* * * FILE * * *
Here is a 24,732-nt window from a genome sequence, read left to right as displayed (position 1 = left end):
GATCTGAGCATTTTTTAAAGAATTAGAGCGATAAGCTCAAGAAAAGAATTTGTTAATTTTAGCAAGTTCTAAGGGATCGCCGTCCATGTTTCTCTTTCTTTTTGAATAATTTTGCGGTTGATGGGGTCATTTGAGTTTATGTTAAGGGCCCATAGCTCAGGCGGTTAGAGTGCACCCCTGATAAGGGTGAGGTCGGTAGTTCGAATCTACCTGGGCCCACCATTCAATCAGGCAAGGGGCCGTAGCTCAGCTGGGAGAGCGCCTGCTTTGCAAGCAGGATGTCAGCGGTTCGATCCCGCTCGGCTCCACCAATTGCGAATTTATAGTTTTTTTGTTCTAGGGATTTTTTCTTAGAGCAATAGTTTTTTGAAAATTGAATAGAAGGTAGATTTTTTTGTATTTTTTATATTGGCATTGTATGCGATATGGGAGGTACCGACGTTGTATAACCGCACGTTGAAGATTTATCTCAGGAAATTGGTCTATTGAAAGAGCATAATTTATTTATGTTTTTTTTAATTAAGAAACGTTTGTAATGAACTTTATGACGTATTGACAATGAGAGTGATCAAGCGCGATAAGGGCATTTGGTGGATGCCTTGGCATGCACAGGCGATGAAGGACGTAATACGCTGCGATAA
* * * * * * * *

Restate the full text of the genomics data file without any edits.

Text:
Here is a 24,732-nt window from a genome sequence, read left to right as displayed (position 1 = left end):
GATCTGAGCATTTTTTAAAGAATTAGAGCGATAAGCTCAAGAAAAGAATTTGTTAATTTTAGCAAGTTCTAAGGGATCGCCGTCCATGTTTCTCTTTCTTTTTGAATAATTTTGCGGTTGATGGGGTCATTTGAGTTTATGTTAAGGGCCCATAGCTCAGGCGGTTAGAGTGCACCCCTGATAAGGGTGAGGTCGGTAGTTCGAATCTACCTGGGCCCACCATTCAATCAGGCAAGGGGCCGTAGCTCAGCTGGGAGAGCGCCTGCTTTGCAAGCAGGATGTCAGCGGTTCGATCCCGCTCGGCTCCACCAATTGCGAATTTATAGTTTTTTTGTTCTAGGGATTTTTTCTTAGAGCAATAGTTTTTTGAAAATTGAATAGAAGGTAGATTTTTTTGTATTTTTTATATTGGCATTGTATGCGATATGGGAGGTACCGACGTTGTATAACCGCACGTTGAAGATTTATCTCAGGAAATTGGTCTATTGAAAGAGCATAATTTATTTATGTTTTTTTTAATTAAGAAACGTTTGTAATGAACTTTATGACGTATTGACAATGAGAGTGATCAAGCGCGATAAGGGCATTTGGTGGATGCCTTGGCATGCACAGGCGATGAAGGACGTAATACGCTGCGATAA